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Not Making Enough Money? Check Your Attitude

Holding cynical beliefs about others may have a negative effect on your income according to research published by the American Psychological Association.

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Study Shows Treatment for Genetically Caused Emphysema Is Effective

A landmark clinical study in the Lancet provides convincing evidence that a frequently overlooked therapy for genetically-caused emphysema is effective and slows the progression of lung disease.

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Penn Nursing Study Cites Federal Policy as Key to Primary Care Access and Nurse Practitioner Workforce Development

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With demand for primary care expected to increase sharply over the next five years– due to passage of the Affordable Care Act (ACA), population growth and aging – the role of advanced-practice nurses or nurse practitioners (NPs) is also increasing. But a new study illustrates how federal policies influence the NP workforce and practice, and how misalignment of those policies with state mandates can affect workforce supply and patient access to care.

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Primates’ Understanding of Quantities Offers Clues to the Origins of Human Counting

Monkey see, monkey count—almost. New research from the University of Rochester shows that while monkeys don’t have words or symbols for numbers like we do, they do understand the basic logic behind counting—and that can show us how humans first learned to count.

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Protons Hog the Momentum in Neutron-Rich Nuclei

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For the first time, researchers have shown that momentum-hogging protons can exist in nuclei heavier than carbon.

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Study Reveals Wide Variability in Organ Donation Rates Across the United States: Midwest Leads the Nation in Highest Rates of Lifesaving Donations

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More than 123,000 Americans are currently waiting for lifesaving organ transplants, but 21 patients die each day because there aren't enough organs to go around. New research shows wide variation in the number of eligible organ donors whose loved ones consent to organ donation across the country. Donation consent rates are highest in the Midwest and lowest in New York State, according to a study by researchers from the Perelman School of Medicine at the University of Pennsylvania and the University of Kansas Hospital in the new issue of the American Journal of Transplantation.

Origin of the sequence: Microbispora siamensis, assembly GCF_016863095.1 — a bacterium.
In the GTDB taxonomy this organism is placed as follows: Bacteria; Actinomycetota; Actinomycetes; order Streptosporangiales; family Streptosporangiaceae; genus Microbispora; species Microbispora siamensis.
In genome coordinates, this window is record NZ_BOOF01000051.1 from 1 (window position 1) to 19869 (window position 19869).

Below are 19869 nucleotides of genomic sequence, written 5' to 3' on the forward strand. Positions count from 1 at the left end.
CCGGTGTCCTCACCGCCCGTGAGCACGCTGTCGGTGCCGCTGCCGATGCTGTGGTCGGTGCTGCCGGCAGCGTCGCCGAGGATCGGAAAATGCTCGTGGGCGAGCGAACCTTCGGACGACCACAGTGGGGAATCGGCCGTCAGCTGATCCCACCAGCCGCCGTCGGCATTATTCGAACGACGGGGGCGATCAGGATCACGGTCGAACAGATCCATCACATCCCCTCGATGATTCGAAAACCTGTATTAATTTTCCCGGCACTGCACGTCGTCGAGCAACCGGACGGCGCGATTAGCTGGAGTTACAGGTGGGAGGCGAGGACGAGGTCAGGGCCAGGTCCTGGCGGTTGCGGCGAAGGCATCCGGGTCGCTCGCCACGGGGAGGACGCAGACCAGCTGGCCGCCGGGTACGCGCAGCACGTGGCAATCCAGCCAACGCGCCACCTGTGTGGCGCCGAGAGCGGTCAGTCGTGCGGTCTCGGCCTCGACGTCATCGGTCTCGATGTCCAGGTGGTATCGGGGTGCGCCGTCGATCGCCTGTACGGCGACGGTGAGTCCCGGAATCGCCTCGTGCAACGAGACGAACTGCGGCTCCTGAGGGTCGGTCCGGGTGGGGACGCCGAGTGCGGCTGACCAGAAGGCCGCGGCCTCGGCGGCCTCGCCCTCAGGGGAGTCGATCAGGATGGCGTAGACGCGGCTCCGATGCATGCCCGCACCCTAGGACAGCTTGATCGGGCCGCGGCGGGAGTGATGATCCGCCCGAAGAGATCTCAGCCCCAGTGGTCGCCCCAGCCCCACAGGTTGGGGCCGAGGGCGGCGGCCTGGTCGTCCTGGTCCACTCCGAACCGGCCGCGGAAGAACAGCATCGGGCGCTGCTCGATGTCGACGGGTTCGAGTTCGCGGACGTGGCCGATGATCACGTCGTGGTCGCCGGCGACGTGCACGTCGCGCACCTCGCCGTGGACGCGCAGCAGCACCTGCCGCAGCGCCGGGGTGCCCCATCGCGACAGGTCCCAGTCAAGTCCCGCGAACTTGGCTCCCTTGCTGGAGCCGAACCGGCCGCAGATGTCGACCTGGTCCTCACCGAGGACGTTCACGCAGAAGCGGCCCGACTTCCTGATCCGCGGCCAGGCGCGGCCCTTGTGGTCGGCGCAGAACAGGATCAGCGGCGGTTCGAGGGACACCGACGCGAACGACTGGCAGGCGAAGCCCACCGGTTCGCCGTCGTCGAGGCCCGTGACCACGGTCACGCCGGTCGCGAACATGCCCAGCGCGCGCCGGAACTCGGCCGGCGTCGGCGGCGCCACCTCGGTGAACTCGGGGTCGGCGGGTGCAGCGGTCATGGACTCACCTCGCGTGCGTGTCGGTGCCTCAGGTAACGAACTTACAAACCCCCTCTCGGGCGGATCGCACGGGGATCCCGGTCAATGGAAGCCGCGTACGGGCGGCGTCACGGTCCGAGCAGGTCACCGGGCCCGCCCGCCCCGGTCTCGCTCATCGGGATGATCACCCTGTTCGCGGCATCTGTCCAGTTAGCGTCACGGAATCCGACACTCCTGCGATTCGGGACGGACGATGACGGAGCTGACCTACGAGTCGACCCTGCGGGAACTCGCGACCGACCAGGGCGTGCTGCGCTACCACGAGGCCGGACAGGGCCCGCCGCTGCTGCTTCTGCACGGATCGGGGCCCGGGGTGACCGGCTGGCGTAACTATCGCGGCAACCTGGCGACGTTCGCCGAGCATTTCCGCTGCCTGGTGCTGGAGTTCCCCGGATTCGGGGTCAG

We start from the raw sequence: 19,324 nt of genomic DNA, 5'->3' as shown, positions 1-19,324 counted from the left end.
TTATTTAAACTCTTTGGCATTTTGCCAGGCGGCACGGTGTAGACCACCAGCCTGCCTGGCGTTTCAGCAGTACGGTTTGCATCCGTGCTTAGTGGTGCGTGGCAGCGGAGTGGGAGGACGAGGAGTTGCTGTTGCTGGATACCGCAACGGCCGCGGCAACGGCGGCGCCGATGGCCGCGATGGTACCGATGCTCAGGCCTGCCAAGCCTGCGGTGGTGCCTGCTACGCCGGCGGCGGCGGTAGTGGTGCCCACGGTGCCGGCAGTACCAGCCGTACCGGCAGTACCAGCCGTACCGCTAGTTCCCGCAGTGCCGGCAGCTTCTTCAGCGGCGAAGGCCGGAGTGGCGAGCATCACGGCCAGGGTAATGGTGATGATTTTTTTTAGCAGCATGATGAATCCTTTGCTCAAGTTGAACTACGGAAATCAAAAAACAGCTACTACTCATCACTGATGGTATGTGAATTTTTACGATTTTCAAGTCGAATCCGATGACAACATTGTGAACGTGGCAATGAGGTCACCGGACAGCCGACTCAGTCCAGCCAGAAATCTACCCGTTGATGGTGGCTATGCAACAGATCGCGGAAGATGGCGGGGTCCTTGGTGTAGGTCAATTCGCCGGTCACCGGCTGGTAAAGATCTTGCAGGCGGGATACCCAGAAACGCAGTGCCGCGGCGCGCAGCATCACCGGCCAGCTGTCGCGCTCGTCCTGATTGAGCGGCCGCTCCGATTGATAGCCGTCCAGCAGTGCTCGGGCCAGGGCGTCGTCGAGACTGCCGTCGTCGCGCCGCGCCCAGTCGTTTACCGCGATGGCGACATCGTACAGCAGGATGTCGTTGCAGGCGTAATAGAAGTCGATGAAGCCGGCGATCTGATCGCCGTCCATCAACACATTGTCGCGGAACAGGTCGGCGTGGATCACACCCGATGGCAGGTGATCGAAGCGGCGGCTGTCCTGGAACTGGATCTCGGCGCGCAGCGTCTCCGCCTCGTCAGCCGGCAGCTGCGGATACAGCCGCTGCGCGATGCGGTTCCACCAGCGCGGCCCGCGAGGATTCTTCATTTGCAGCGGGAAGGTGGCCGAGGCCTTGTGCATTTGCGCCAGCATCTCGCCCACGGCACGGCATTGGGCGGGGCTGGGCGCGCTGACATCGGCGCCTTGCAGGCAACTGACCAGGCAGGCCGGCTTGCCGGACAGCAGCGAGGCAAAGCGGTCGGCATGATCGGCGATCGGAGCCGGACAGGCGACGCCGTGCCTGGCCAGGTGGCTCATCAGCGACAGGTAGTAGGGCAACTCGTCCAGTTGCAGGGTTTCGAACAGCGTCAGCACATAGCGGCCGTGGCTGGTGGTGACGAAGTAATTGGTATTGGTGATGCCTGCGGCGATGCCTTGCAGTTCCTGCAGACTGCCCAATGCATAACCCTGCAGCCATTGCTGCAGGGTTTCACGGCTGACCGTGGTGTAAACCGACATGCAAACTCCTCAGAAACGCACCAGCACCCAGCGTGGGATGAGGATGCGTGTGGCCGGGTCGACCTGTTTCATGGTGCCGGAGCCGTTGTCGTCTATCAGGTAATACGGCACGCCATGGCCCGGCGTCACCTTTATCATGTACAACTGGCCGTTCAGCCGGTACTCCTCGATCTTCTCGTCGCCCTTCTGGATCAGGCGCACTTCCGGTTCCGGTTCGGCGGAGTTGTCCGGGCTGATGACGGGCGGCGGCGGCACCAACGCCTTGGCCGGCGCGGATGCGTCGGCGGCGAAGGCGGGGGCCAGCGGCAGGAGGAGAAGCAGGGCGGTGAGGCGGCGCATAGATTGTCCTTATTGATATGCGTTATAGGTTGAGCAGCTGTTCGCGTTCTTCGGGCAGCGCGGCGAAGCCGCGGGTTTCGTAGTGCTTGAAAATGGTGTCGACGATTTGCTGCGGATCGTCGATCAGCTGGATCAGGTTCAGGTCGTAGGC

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Study Suggests Earning a College Degree Before, But Not After, Getting Married Protects Against Obesity

People who earn a college degree before getting married are much less likely to become obese than those who graduate from college after getting married, according to a new study.

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Getting "Inked" May Come with Long-Term Medical Risks, Physicians Warn

In what they believe to be the first survey of its kind in the United States, researchers at NYU Langone Medical Center have found that as many as 6 percent of adult New Yorkers who get “inked” — in other words, those who get a tattoo — have experienced some form of tattoo-related rash, severe itching or swelling that lasted longer than four months and, in some cases, for many years.

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Ancient DNA May Provide Clues into How Past Environments Affected Ancient Populations

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A new study by anthropologists from The University of Texas at Austin shows for the first time that epigenetic marks on DNA can be detected in a large number of ancient human remains, which may lead to further understanding about the effects of famine and disease in the ancient world.

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Weak Electric Current to the Brain May Improve Thinking in People with Schizophrenia

Lightly stimulating the brain with electricity may improve short-term memory in people with schizophrenia, according to a new study by researchers at the Johns Hopkins University School of Medicine.